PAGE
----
1. Type I circuits are connections for which the last mile network provider and the Internet Service Provider (ISP) are the same. With one network and less network hops you can expect shorter installation times, less latency during data transfer, and faster repair times.
      DIA Type 1 Circuits
    2. Type II circuits are connections for which the last-mile provider and the ISP are different. Multiple providers introduce points of failure along the way as internet traffic travels from network to network. Type II circuits have higher latency due to the cross-connections and greater distance packets need to travel. Multiple providers also result in lower support levels since they often pass off responsibility and blame when service disruptions occur.
      DIA Type 2 Circuits
  • Reliability: Depending on the technology and circuit type used for DIA, the level of reliability can vary widely. Be sure to check the provider’s service level agreement (SLA) for guaranteed performance levels and uptime. Keep in mind that if your provider offers 99.9 percent uptime, you should expect more than 8 hours of downtime during the year. Can you afford to be down for an entire day? If not, look for five 9s (99.999 percent), which is only 5 minutes for the year.
  • Low Latency: DIA technology and circuit type can also impact latency, or the delay before data transfer begins. High latency results in poor performance for critical applications like real-time video, financial transactions, or data replications. Type I circuits that travel a single network have less latency as do those using fiber, which transmits data using light (photons) instead of electrons and does not require the signal to be repeated as frequently.
  • Scalability: DIA technology varies in scalability, which may not seem important when you’re small, but if you’re growing or your traffic fluctuates widely (think seasonal retail needs), then it’s vital. Many technologies top out quickly; DS3, for example, is only good up to 45Mbps. Then you have to buy another DS3 whether you need that much bandwidth or not. Ethernet over fiber is ideal for scalability, enabling you to easily grow your bandwidth incrementally from 10Mbps to 100Gbps.
  • Support: As mentioned, Type I circuits are delivered by one provider, so getting support without the finger-pointing possible with Type II circuits involving multiple carriers is an immediate advantage. Additionally, you’ll want to look for a provider that has an engineering team that will work with you from end-to-end – from determining your bandwidth requirements to managing the implementation process and resolving service issues around the clock.

Dedicated Internet Access Pricing

DIA sometimes is more expensive than broadband if you’re looking solely at connection costs. However, when you factor in security, the impact of reliable speeds on productivity, and higher support levels and uptime, SLA-backed DIA delivers reliable return on investment (ROI) and peace of mind.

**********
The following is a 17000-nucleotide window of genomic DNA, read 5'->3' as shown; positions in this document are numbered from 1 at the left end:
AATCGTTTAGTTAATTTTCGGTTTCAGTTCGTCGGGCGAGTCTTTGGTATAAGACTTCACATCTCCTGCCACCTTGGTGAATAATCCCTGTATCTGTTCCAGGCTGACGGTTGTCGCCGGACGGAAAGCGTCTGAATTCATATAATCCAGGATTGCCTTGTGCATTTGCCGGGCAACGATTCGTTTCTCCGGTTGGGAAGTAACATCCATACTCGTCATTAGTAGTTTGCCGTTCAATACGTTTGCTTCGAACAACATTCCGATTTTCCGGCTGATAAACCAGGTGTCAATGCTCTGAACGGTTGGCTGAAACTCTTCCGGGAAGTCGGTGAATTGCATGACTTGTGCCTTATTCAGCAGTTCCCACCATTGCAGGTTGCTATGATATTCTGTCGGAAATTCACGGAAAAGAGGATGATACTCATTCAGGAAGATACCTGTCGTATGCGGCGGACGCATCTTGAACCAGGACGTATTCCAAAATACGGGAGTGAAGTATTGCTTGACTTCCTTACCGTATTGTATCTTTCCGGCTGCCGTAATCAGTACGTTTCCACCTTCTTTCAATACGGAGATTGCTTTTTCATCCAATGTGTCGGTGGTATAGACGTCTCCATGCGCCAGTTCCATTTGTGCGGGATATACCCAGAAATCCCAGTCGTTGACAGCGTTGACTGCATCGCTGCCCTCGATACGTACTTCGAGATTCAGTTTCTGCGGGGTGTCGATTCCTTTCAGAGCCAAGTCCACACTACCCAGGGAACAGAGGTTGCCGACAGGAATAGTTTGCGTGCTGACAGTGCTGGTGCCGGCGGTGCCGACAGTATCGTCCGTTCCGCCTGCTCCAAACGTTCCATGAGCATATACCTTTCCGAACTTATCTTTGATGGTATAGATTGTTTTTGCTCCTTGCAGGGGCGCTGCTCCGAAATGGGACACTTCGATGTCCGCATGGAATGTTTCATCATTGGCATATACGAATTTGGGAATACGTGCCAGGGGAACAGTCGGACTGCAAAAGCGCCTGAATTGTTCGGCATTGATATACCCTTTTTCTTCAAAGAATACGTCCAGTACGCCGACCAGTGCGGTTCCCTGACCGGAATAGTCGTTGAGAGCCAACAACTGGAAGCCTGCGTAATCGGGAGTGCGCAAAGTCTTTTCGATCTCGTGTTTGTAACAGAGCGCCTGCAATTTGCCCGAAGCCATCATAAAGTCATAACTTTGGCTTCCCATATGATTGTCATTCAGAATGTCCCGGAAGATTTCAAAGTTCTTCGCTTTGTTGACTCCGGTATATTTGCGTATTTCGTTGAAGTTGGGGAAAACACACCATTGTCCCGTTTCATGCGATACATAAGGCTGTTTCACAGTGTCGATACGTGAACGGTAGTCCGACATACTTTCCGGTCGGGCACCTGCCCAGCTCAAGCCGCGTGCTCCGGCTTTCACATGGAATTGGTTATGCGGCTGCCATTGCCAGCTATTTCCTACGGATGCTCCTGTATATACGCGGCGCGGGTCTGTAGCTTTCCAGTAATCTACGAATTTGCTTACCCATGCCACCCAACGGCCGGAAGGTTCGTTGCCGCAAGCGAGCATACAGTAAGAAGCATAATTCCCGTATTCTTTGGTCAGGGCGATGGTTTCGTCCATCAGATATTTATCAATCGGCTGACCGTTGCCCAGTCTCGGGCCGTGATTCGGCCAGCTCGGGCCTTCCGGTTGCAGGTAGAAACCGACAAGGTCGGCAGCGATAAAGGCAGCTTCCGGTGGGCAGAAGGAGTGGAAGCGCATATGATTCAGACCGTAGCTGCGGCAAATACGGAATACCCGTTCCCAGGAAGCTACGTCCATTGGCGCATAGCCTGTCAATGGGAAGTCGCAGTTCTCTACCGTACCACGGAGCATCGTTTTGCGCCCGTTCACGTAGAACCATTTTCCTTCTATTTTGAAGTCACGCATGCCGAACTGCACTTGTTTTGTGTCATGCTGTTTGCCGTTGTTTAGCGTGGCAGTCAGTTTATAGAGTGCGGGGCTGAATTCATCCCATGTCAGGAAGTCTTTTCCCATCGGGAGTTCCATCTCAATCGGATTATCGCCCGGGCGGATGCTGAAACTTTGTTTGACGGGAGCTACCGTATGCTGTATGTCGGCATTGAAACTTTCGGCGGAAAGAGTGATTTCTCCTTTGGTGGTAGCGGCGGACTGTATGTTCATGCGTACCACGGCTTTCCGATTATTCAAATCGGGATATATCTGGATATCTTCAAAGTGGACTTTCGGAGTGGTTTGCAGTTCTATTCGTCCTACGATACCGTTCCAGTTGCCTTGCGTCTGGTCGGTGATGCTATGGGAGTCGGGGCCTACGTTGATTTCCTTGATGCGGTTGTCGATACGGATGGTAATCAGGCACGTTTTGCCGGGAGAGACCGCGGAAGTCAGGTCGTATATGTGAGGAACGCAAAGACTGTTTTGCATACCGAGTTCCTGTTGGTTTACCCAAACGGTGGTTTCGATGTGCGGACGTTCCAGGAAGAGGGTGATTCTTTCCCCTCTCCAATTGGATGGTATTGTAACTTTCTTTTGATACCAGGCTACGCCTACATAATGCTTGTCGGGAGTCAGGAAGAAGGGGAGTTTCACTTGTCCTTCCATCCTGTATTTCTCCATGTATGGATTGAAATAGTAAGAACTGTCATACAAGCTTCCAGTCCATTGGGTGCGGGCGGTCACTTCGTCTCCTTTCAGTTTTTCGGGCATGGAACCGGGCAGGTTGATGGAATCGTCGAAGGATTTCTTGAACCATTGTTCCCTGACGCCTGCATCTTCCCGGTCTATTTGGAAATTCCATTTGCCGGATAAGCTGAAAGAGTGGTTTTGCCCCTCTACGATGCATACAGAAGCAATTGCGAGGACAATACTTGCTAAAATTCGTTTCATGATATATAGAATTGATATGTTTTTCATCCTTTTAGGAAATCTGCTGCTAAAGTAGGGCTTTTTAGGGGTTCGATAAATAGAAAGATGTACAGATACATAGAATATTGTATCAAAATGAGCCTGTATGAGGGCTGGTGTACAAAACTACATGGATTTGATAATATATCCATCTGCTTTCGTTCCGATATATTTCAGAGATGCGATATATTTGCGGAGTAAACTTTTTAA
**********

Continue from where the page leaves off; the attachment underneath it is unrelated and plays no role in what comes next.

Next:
Moreover, DIA can be right-sized for your company via a customer-specific quoting process that gets you the best possible balance of speed and security for your business.

Ready to Try DIA for Business?

Last Considerations Before Choosing Dedicated Internet Access

A couple of final key factors to consider before purchasing a dedicated Internet access connection is whether your business needs SD-WAN and additional connections for network redundancy.

Does Your Business Need SD-WAN?

SD-WAN or software-defined wide area networking leverages widely available Internet connections and works equally well when integrated with an existing MPLS network or as its replacement.

SD-WAN allows your organization to use the public Internet or your private WAN (wide area network), or both, to manage your network traffic. It provides network redundancy and security and centralizes network management for IT teams.

Compared to a traditional WAN deployment, SD-WAN enables businesses to deploy their WANs 100 times faster with three times the cost-savings.

SD-WAN is also typically used for enterprises with multiple locations to assist in connecting geographically disparate branch offices together. You can learn more in our blog, “Multilocation Businesses: How to Connect Multiple Offices Intelligently”.

You can learn more about SD-WAN and if it’s right for you in our blog, “What is SD-WAN? And How Can it Benefit You?”.

Does Your Business Need Additional Connections for Network Redundancy?

Business Internet connections can fail for a variety of reasons from an issue with a last-mile provider to natural disasters to overloaded networks and everything in between. Backup Internet connections and Internet failover solutions are critical to protecting enterprises and small businesses alike from service interruptions.

Internet failover allows your network to “fail-over” to a secondary, backup connection in the event that the primary connection is disrupted. Your business may need to consider deploying a secondary connection, such as a fixed wireless Internet access solution to backup your fiber connection.

You can learn more about Internet failover solutions in our blog, “Everything You Need to Know About Internet Failover for Businesses”.

Ready to Try Dedicated Internet Access Built for Business?

Contact an APX Net Data Networks Specialist today!